People see the world through the lens of the narrative: everything we encounter eventually takes its place within our personal book of life. When we come across a story that we can easily relate to it becomes a part of who we are and starts shaping our vision. I would argue that among the author's we have read recently, Alice Walker is the one whose story the reader can most sincerely relate to, and this is what makes it so effective and powerful.
If nature writing is about connecting human beings with their natural environment, then this connection has to be accessible for everybody. "A Presentation of Whales" by Barry Lopez is a poignant, unsettling and bewildering account that the reader will not easily forget. Yet, at times, especially when the human savagery and the whales' suffering are described in minute, extremely naturalistic detail, the reader can easily feel too overwhelmed. "This is a one of kind event," the reader might think and leave the unsettling story behind. Janisse Ray is writing about more down-to-earth affairs, and yet, her experience of growing up in a junkyard is unique too in its own right. Walker's story is the narrative that anyone can share. Though at first, lying across a path in a park and talking to trees might seem extremely weird, this is an experiment any reader can conduct. What one needs is only to go outside and imagine that all the natural objects around are alive, have their sorrows and needs, love and hate just like the humans do.
This experiment is bound to change the reader's perspective. Reading Alice Walker's essay is a simple, yet efficient way to change one's life forever.
Nature as a Teacher in the Modern American Environmental Writing
Today environmental writing, or the literature of wilderness, is "a flourishing tract of contemporary American literature," the influence of which has been tremendous (Elder 375). The unconventional and exhilarating success of this type of literature is grounded both on the richness of the subject (with the USA being able to boast some of the most spectacular landscapes in the world) and the talent of the writers. But there is one more reason, which seems to be especially valid today. In the age of postmodern literary games and shallow mass culture cliches, nature writing is a rare type of prose, which offers its readers meaning, purpose and connection. Environmental writing at its best (e.g., the works by Momaday, Silko, Lopez, Walker, Turner, Ray, etc.) is in its very essence a textbook which contains lessons the nature can teach human beings, offered to them by the writers in a light and engaging manner.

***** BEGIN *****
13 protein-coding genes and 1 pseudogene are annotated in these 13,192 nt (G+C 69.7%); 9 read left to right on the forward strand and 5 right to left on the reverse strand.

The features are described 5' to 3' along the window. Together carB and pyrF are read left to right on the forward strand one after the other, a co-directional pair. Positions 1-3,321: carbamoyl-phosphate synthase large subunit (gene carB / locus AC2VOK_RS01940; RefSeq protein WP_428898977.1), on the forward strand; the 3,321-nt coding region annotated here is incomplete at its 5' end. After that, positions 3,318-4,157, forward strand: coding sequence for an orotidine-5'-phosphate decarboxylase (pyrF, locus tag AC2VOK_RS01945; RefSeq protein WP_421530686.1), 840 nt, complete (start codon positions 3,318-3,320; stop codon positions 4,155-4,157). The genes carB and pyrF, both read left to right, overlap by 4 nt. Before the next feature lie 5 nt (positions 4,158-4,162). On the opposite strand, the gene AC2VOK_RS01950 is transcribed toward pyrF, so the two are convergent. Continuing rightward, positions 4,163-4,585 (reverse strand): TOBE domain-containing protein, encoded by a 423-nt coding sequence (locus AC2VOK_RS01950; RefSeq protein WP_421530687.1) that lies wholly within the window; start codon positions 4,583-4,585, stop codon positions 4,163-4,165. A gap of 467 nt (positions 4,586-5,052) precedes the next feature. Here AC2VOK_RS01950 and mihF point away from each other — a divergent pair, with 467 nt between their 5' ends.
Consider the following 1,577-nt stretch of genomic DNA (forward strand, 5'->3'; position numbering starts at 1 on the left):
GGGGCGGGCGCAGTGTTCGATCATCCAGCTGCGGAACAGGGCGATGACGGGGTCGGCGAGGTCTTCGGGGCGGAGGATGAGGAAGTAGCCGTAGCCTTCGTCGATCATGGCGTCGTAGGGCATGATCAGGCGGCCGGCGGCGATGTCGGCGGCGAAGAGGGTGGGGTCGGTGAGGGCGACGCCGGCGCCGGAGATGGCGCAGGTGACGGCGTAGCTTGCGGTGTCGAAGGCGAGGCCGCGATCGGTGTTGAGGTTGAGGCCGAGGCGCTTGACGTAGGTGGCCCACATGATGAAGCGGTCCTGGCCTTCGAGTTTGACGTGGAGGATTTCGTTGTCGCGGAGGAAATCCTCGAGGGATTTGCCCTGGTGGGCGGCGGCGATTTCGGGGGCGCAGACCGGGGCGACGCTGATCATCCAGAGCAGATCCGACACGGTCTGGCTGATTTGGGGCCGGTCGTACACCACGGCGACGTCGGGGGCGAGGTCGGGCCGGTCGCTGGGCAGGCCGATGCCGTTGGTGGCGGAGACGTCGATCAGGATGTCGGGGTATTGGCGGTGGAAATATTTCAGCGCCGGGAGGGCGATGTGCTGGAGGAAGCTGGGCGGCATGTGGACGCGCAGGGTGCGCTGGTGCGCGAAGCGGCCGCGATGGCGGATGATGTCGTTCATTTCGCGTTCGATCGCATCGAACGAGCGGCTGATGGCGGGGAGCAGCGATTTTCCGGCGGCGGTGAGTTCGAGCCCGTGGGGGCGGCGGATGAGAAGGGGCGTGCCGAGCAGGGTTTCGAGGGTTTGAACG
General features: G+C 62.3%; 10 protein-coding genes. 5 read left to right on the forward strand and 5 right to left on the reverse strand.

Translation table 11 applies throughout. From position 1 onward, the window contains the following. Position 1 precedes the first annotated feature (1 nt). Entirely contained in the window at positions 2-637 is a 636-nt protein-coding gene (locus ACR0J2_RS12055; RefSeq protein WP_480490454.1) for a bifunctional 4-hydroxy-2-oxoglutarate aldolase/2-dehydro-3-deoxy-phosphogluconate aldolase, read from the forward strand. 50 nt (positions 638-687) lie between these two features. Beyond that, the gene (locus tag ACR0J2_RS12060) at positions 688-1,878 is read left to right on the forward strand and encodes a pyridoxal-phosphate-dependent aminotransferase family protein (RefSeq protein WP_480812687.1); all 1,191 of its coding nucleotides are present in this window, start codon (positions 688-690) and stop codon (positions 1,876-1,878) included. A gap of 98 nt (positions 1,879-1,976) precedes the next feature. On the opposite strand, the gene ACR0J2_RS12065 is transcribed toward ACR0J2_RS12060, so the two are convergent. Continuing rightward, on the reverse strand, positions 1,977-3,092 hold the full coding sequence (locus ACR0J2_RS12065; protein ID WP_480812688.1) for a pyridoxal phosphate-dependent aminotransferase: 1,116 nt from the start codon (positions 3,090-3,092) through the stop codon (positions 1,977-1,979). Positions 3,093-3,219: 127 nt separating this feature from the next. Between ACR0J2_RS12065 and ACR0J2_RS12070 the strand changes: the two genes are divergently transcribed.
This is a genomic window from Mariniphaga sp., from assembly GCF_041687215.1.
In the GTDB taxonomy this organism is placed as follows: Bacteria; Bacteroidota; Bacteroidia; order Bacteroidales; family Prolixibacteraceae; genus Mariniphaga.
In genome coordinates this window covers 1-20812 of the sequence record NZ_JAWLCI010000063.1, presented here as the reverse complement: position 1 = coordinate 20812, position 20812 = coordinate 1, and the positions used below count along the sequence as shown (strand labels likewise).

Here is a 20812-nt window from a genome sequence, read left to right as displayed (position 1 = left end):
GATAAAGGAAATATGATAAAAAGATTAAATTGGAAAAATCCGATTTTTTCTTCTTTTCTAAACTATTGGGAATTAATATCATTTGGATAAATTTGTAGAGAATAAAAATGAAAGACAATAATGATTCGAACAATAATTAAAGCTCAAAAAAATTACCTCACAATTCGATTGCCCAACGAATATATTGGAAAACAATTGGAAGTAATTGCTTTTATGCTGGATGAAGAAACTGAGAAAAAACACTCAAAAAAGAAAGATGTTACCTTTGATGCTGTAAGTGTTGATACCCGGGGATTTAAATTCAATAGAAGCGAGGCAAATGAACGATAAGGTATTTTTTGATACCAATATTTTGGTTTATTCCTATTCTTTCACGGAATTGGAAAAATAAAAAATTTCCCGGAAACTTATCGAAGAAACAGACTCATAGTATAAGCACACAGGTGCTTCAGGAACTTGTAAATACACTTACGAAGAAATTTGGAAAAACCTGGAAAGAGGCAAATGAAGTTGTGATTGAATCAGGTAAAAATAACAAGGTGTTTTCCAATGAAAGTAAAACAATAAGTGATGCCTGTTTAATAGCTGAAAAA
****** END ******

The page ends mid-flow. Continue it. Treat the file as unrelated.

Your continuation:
Like any good teacher, what nature does first is sharing with us tools for self-assessment. On a very profound and deep level, the reader understands that the way people treat nature and respond to it is definitive of their spiritual, intellectual and emotional potential. Alice Walker begins her short story with an admission: "Some years ago a friend and I walked out into the countryside to listen to what the Earth was saying, and to better hear our own thoughts" (Walker 659). In dialogue with nature, people can better understand who they really are. Walker helps the reader reflect on how human beings treat all the other species with unnecessary hostility seeing them as a danger and forgetting that the ultimate aim of any creature is just living a full-fledged life. "How would you react if you found a snake in your garden? Would you kill it?", Walker seems to be asking. Janisse Ray joins in the conversation with her own case study, which deals with pro-active attitude rather than simply conquering one's fears. Her question is as follows: "Would you help an animal in need, or would you be the idle prankster painting it silver and gold?". The image is a metaphor: while people are trying to turn rare animals into silver and gold, i.e. money, they ignore the most urgent needs of the victims of such commercial activities. N. Scott Momaday is offering his readers to see his writings as a test to help them define if they are able to fully appreciate the beauty of the natural world. Beauty is everywhere around us and it depends only upon our own spiritual level if we are able to see it. "This comprehension of the earth and air," he writes, "is surely a matter of morality, for it brings into account not only man's instinctive reaction to his environment but the full realization of his humanity as well, the achievement of his intellectual and spiritual development as an individual and a race" (Momaday 576). In the same line, in "The Presentation of Whales" Barry Lopez is focusing more on the human reaction to the tragedy of the helpless giants than on the suffering of the animals. Lopez is offering a wide range of types that the reader can identify with: from cynical souvenir hunters to the passionate and kind-hearted enthusiasts who embark on a hopeless mission of trying to save the whales: "...in the days that followed, the worst and the best of human behavior was shown among them," writes Lopez (Lopez 699). Through a wide spectrum of questions, these writers help us use our attitude to nature as a litmus paper which will allow us to define who we are.